March 2021: EncrypGen Progress Report
This month was another exciting, and exceptional step towards bringing EncrypGen within arm’s reach to realizing true commercial viability.
As has been discussed in the Officially Endorsed Telegram channel, these funds will be allocated to acquire customer DNA data through various marketing channels.
If the average cost of customer data acquisition is around $20 USD, then *theoretically* that could lead to a customer data set of over 10,000 DNA profiles!
With that data set of 10,000 DNA profiles sitting on the GeneChain, this scientifically valuable data set starts to become of greater and greater significance to researchers and pharmaceutical companies due to the sample range and cost.
Surpassing The Goal of 10,000 Genetic Data Sets?
The goal of reaching 10,000 data sets was the ambitious goals set by Dr. Koepsell at the end of the 2020 year. At the time, it may have seemed like a bit of a reach for some in the community, but in true EncrypGen fashion, David was keeping his cards close, walking the walk, and tempering expectations.
Then in fairly rapid succession in January and February of 2021, it was revealed that in fact EncrypGen had forged what will become it’s biggest partnership to date with African upstart IndyGeneUS.AI to procure a data set of 19,000 Africans, and tens of thousands more data sets to potentially come after that. These data sets may start arriving on the GeneChain as early as this summer!
Now that the EncrypGen Bond Sale has finished with a total of just over $200,000 USD, there is a very real possibility that this could eventually equate to nearly 10,000 additional genetic data sets to be acquired for EncrypGen’s GeneChain. This is also in addition to the already 1,500 data sets that have been uploaded to date from individuals that feel safer being in control of their genetic data while helping the scientific community.
With 19,000 African data sets in the wait, a possible 10,000 data sets from the bond sale, and the existing 1,500 data sets already residing on the GeneChain, it’s looking very likely that EncrypGen will meet, or exceed, their internal target of 10,000 data sets for 2021. Lots can happen from now until the end of December, but this real-world progress is in itself a reason for celebration. Well done, EncrypGen!
Consumer Distrust of Genetic Genealogy and Testing Companies
Genetic genealogy is such a powerful tool, that it has enabled police forces to solve cold-case crimes from as early as 1967, but it has also stirred debate and raised consumer fears about its misuse by authorities.
Youtube has a plethora of videos outlining how powerful this new genetic genealogy can be, and with any powerful new technology, inevitably it will be abused by those with power, or money, or both. What does this have to do with EncrypGen, you ask?
As consumer distrust of genetic tests grow year by year, and privacy-conscious individuals like yourself start to demand answers with their dollars, EncrypGen will increasingly play a larger role within the genetic data privacy and control space.
With billions of dollars at stake, the big corporations like 23andMe aren’t holding back from getting aggressive, either. In a recent article about how consumers can take control and possibly profit from their own genetic data, an image with 23andMe was used along with instructions on how to download customer’s own genetic data from their site, and within days a trademark complaint was used to get their image off of that article, and have the helpful customer tutorial suspended. (until it’s republished) Of course, that won’t do any good to any genetic corporation that is aiming to persuade consumers that it has their best interests at heart.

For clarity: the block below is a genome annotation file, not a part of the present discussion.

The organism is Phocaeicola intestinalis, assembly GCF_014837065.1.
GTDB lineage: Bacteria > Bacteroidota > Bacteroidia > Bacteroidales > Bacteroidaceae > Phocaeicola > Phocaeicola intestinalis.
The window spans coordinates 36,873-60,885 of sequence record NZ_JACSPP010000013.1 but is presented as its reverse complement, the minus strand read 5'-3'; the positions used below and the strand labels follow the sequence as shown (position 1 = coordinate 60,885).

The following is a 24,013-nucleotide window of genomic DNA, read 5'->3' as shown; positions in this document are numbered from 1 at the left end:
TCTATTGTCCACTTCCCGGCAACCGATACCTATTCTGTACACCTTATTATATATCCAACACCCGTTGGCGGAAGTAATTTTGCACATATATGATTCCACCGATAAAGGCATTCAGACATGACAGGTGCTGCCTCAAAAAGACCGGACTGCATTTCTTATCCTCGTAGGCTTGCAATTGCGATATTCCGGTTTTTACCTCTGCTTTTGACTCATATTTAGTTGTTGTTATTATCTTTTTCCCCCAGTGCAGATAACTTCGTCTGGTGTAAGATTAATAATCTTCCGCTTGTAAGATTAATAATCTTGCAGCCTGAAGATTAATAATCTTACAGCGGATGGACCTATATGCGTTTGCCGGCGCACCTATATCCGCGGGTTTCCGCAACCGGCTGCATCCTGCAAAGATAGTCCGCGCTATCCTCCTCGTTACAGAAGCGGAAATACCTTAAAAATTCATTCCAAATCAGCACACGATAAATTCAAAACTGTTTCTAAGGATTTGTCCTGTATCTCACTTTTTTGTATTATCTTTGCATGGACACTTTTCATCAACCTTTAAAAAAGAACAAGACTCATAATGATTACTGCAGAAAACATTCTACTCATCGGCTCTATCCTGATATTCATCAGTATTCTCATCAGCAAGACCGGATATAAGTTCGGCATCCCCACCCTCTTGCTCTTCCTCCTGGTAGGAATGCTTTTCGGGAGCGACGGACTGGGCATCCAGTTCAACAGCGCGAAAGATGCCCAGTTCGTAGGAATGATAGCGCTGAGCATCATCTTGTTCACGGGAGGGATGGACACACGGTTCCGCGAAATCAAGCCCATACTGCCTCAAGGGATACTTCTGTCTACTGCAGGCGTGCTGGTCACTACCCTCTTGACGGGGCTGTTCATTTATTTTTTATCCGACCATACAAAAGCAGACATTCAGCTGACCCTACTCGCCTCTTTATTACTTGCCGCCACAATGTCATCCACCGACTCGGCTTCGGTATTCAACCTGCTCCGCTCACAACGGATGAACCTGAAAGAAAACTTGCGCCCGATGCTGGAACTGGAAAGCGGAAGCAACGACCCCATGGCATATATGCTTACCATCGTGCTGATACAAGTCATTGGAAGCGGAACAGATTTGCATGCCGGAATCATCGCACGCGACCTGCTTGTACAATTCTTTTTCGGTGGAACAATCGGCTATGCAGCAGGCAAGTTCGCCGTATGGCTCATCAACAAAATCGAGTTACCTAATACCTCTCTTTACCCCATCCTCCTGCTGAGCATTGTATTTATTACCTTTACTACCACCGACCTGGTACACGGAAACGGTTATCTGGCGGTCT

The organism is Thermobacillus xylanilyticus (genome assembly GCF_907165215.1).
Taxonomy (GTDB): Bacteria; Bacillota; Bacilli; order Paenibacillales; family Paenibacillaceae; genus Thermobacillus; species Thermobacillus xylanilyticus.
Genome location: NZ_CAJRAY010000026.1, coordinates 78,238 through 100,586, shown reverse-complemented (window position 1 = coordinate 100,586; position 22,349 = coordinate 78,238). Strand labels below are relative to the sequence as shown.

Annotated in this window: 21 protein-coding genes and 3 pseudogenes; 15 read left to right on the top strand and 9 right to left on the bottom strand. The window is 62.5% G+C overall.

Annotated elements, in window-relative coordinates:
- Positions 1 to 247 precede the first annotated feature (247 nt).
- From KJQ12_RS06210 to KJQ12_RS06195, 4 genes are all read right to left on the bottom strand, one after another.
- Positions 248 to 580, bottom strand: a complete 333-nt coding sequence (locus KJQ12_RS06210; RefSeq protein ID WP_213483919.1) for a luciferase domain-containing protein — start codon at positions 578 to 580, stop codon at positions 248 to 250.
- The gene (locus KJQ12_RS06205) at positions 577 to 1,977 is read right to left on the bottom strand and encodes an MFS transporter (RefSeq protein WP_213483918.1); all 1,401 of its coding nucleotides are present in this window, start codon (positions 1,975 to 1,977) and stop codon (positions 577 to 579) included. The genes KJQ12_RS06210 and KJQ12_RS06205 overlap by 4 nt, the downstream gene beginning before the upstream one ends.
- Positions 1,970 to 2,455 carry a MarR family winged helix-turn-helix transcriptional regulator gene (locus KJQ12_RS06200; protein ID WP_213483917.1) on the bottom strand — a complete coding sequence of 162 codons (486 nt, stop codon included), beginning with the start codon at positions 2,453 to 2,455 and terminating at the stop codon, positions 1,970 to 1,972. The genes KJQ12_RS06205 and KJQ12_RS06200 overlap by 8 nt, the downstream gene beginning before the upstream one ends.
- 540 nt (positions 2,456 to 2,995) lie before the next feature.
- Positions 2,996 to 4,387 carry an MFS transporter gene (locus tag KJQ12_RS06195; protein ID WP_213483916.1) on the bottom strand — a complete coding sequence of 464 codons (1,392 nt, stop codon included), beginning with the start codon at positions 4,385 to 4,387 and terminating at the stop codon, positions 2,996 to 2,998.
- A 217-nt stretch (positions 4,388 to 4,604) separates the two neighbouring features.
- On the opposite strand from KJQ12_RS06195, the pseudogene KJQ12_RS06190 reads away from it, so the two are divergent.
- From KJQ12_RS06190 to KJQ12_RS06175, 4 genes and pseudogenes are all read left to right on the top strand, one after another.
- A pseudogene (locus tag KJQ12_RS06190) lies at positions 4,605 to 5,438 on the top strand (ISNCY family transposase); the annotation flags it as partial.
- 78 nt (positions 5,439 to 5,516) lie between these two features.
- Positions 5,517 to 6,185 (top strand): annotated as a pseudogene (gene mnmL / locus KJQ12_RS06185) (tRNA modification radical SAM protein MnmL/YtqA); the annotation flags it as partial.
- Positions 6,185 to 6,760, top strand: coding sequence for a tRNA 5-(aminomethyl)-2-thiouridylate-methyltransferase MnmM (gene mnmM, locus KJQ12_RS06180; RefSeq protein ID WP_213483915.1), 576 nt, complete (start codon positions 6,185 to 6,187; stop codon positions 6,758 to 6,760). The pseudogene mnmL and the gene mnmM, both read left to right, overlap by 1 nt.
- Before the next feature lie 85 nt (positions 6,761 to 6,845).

Medium Staff did nothing to explain why the article is still suspended, or how it could get fixed, even though the image of 23andMe was quickly removed. That’s not really the point at all.
What’s amazing, is that these powerful genetic corporations are actively breathing behind the shoulders of a new-born data privacy company (EncrypGen), a start-up company that actually wants to help people take control, and profit from, their own genetic data and privacy. That may say more about their corporate ethics, then it does about using a picture of their logo in a helpful tutorial for customers of genetic tests.
The stakes are high for these types of companies and their rich investors, and it seems as though the last thing corporations want, is for consumers to think that their own DNA, well, belongs to them. As absurd as that sounds, that’s actually a common economic model in the data-driven age. YOU AND YOUR DATA are the product, if the service is free, or cheap.
Democratizing DNA: The Advent of De-Sci
In contrast to the above-mentioned profiteers and gate-keepers of genetic data, Dr. Koepsell and Kevin Murcko were a pleasure to watch.
The livestream event was held on Youtube, and was about an hour and a half in length.
They discussed everything from the economics of the company, to the acquisition of testing data, to the fundraising in general, to the future possibilities of EncrypGen and the decentralization of scientific data. David and Kevin were easy to listen to, and learn from, as both companies are respectively embarking in a key growth phase.
Wrapping Up, and Marching On
All-in-all, March was yet another outstanding success in terms of key fundraising, website development, working with prototype genetic art as NFTs, and lots of new press coverage. Congrats to the entire EncrypGen team!
The next two years of development is where the rubber really starts to hit the road for trailblazing EncrypGen. As a big fan, I’m really, really excited to see how the next 24 months is going to unfold!